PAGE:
Many now carrying heavy crosses due to Covid-19, Catholic Primate says
Restrictions on public worship justified for limited time, says Archbishop of Dublin
Catholic Primate Archbishop Eamon Martin has said people are feeling fear, weariness and uncertainty during the Covid-19 pandemic. File photograph: Tom Honan/The Irish Times.
Covid-19 has left people feeling “uncertainty about the future, weariness with the ongoing restrictions” and fear “with talk of new waves and new variants of the virus”, Catholic Primate Archbisho p Eamon Martin has said.
“With the restrictions, there has been much sadness and disappointment in many families that loved ones have been unable to travel home,” he said.
“Many of the usual family ‘get-togethers’, customs and visits have been curtailed or disrupted completely, or gone virtual, or simply treasured and stored away again in the memory until next year, please God.”
Speaking at Mass in St Patrick’s Church at Pennyburn in Derry, Archbishop Martin recalled how “since the beginning of the pandemic many families among us have had to carry heavy crosses of separation, sickness, grief and loss, worries about employment and finances, or simply missing those comforting family rituals of being together, visiting, and being close and present to each other in the normal way”.
He advised that the “three gifts of serenity, courage and wisdom are much needed in our families this Christmas – jostled as we are with the ongoing Covid19 crisis”.
In Dublin, Catholic Archbishop Diarmuid Martin said “believers are saddened at restrictions on access to public worship in our Churches.” Restrictions on public worship came into force again on St Stephen’s Day.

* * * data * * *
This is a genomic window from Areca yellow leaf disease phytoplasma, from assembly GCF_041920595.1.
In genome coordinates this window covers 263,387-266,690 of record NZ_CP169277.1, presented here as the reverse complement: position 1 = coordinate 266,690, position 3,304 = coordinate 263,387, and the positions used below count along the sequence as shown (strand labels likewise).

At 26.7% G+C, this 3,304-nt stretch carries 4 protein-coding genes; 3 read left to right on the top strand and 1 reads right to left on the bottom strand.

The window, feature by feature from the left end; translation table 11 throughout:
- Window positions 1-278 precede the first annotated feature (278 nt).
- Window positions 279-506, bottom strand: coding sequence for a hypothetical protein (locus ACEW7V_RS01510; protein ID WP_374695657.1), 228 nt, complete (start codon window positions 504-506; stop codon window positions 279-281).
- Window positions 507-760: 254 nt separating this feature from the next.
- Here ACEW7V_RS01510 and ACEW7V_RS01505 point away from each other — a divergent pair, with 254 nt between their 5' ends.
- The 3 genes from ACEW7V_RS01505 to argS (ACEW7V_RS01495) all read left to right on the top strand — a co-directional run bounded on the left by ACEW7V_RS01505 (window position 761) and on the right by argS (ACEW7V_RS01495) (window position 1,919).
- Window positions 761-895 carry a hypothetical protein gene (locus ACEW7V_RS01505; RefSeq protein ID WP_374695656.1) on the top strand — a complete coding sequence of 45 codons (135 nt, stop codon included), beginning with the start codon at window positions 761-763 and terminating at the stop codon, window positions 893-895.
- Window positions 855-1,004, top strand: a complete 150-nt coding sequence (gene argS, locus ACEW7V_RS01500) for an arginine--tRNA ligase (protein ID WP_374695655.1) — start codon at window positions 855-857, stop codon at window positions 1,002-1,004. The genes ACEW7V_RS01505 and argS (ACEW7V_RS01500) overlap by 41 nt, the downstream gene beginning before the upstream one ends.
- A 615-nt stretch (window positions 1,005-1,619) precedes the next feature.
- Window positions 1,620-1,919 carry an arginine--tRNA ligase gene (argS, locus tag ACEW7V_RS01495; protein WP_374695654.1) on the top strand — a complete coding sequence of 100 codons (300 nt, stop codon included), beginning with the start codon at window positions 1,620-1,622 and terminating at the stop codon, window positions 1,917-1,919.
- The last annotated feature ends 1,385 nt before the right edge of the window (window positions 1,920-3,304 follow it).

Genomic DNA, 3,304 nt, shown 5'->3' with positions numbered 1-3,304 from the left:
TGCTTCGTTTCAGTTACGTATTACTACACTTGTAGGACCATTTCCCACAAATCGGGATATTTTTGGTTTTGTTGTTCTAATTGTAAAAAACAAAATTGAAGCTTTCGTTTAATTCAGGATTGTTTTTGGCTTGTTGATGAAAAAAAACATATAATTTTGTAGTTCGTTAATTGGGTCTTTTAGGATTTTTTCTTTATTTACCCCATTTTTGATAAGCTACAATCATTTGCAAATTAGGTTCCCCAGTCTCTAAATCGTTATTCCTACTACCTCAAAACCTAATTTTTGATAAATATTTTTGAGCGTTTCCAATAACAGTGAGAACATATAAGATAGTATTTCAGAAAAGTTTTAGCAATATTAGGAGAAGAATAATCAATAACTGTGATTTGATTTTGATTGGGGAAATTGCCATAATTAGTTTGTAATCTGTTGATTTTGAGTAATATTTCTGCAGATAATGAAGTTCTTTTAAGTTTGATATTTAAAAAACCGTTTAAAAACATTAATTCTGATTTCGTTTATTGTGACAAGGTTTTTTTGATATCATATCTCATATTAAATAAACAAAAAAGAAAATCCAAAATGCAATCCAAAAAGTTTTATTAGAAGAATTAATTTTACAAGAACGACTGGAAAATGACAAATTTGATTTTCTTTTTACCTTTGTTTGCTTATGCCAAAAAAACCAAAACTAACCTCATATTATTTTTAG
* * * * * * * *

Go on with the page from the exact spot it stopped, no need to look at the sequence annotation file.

“Today and in the coming days we have to realise that we may find Jesus in unexpected places. I am not saying that restrictions in public worship are inappropriate. They can be justified for a limited time and in a proportionate manner to respond to a human emergency,” he said in his Christmas sermon.
“The pandemic is a call to find in life values that our consumer society can easily let fall into the background of our mentality. The absence of being able to attend public worship should help us to seek a more integral understanding of what worship means,” he said in his Christmas sermon.
Church of Ireland Archbishop of Dublin Michael Jackson said “we must never forget that, in the distribution and the application of the vaccine, there are substantial justice issues of which we, in our own eagerness, might lose sight.
“We have neither permission nor entitlement to ease up in our vigilance or in our compliance. We and countless millions live in an unburst cloud of grief and loss and bereavement. Countless people suffer daily, indeed hourly, from human separation. We can never forget those who have died in the time of the coronavirus,” he said.
“We are not asked to be individual Public Health Experts; we are not asked to be Covid–police of the actions of others in our community; we are asked to watch out for each other carefully and positively and kindly and to do the same things for ourselves as for others by continuing the simple things: ‘Keep our distance; Wash our hands; Wear our masks; Limit our contacts; Opt for ventilation’.”
Campaign group the Iona Institute said religious leaders should challenge the “latest ban on public worship”. It said “public worship has been effectively banned again in Ireland because of the increase in Covid case numbers. Leo Varadkar has indicated that the new level 5 restrictions could continue for two months”.
Religious leaders in Ireland “should strongly question whether the move is proportionate given the very strong safety measures churches have successfully introduced during the periods when we could attend Mass and other religious services,” it said.
“In France, Germany, Belgium, Switzerland and the US, legal challenges have been successfully mounted against overly-strict curbs on religious worship.”